From the sensitivity and intelligence, from the order born when the mind understands how this disorder comes into being and is free of it, from the discipline which comes in the understanding of disorder, one comes upon this thing called love – which the politicians, the priests, the husband, the wife, have destroyed.
To understand love is to understand death. If one does not die to the past, how can one love? If I do not die to the image of myself and to the image of my wife, how can I love?
All this is the marvel of meditation and the beauty of it. In all this, one comes upon something: the quality of mind which is religious and silent. Religion is not organized belief, with its gods, with its priests. Religion is a state of mind, a free mind, an innocent mind and therefore a completely silent mind – such a mind has no limit.
Questioner: What happens to people who do not have this type of mind?
Krishnamurti: Why do we say: ‘If people do not have it’? Who are ‘the people’? If I do not have it – that is all. If I do not have such a sharp, clear mind, what am I to do? Is not that the question? Our minds are confused, are they not? We live in confusion. What should one do? If I am stupid, Sir, it is no good trying to polish stupidity, trying to become clever. First I must know I am stupid, that I am dull. The very awareness of my dullness is to be free of that dullness. To say ‘I am a fool’, not verbally but actually say ‘Well, I am a fool’, then you are already watchful, you are no longer a fool. But if you resist what you are, then your dullness becomes more and more.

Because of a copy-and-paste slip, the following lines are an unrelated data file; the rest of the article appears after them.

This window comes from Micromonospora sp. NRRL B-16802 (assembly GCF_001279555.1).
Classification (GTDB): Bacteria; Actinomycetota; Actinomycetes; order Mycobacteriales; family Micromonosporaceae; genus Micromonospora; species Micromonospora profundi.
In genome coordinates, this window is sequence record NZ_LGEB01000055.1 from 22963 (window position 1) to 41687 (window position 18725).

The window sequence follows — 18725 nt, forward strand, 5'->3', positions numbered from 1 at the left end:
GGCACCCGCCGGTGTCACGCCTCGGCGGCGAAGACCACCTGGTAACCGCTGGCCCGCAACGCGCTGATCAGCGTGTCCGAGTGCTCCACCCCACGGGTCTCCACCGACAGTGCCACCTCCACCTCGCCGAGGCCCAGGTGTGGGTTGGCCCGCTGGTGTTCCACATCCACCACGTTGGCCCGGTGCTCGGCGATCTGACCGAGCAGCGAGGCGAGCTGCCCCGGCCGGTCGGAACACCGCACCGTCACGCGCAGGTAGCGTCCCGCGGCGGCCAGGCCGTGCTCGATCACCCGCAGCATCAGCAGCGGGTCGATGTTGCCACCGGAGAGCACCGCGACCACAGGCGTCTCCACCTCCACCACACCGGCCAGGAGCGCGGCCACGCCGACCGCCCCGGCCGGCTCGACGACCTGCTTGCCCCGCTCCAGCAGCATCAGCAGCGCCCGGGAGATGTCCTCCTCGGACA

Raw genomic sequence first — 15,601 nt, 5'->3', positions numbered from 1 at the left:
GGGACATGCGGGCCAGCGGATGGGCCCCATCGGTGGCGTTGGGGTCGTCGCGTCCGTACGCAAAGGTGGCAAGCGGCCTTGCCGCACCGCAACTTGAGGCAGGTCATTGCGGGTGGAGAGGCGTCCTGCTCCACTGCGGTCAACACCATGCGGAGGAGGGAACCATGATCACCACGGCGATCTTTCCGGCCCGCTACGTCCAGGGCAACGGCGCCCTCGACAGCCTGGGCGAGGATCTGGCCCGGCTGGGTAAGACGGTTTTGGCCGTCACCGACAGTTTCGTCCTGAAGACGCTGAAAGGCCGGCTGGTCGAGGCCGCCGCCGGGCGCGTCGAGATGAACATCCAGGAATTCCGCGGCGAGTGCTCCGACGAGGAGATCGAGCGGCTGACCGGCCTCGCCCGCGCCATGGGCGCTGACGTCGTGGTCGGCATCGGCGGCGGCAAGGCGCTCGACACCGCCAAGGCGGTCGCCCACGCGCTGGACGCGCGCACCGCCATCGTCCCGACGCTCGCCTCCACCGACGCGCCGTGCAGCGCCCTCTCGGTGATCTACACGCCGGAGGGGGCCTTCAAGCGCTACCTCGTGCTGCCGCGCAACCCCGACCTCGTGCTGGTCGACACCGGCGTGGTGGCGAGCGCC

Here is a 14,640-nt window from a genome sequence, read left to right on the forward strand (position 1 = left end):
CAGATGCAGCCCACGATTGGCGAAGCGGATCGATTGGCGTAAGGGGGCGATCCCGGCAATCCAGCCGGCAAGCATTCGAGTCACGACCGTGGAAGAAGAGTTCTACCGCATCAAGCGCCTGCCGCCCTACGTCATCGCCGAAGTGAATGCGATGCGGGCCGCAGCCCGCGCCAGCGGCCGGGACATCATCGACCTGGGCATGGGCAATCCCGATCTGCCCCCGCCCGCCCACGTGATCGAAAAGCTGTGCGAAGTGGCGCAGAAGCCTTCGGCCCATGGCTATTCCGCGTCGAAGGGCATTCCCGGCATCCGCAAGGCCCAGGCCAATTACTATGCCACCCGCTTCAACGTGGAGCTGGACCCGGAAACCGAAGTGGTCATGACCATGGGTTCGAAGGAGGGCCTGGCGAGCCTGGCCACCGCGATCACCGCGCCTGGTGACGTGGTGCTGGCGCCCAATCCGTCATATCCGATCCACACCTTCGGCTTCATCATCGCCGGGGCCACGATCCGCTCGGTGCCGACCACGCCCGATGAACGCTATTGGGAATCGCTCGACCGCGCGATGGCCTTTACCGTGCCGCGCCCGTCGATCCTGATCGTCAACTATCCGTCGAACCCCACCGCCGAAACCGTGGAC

In this world the apogee of intellect is to be very clever, very smart, very complex, very erudite. I do not know why people carry erudition in their brains – why not leave it on the library shelf? The computers are very erudite. Erudition has nothing whatsoever to do with intelligence. To see things as they are, in ourselves, without bringing about conflict in perceiving what we are needs the tremendous simplicity of intelligence. I am a fool, I am a liar, I am angry and so on: I observe it, I learn about it, not relying on any authority, I do not resist it, I do not say ‘I must be different’, it is just there.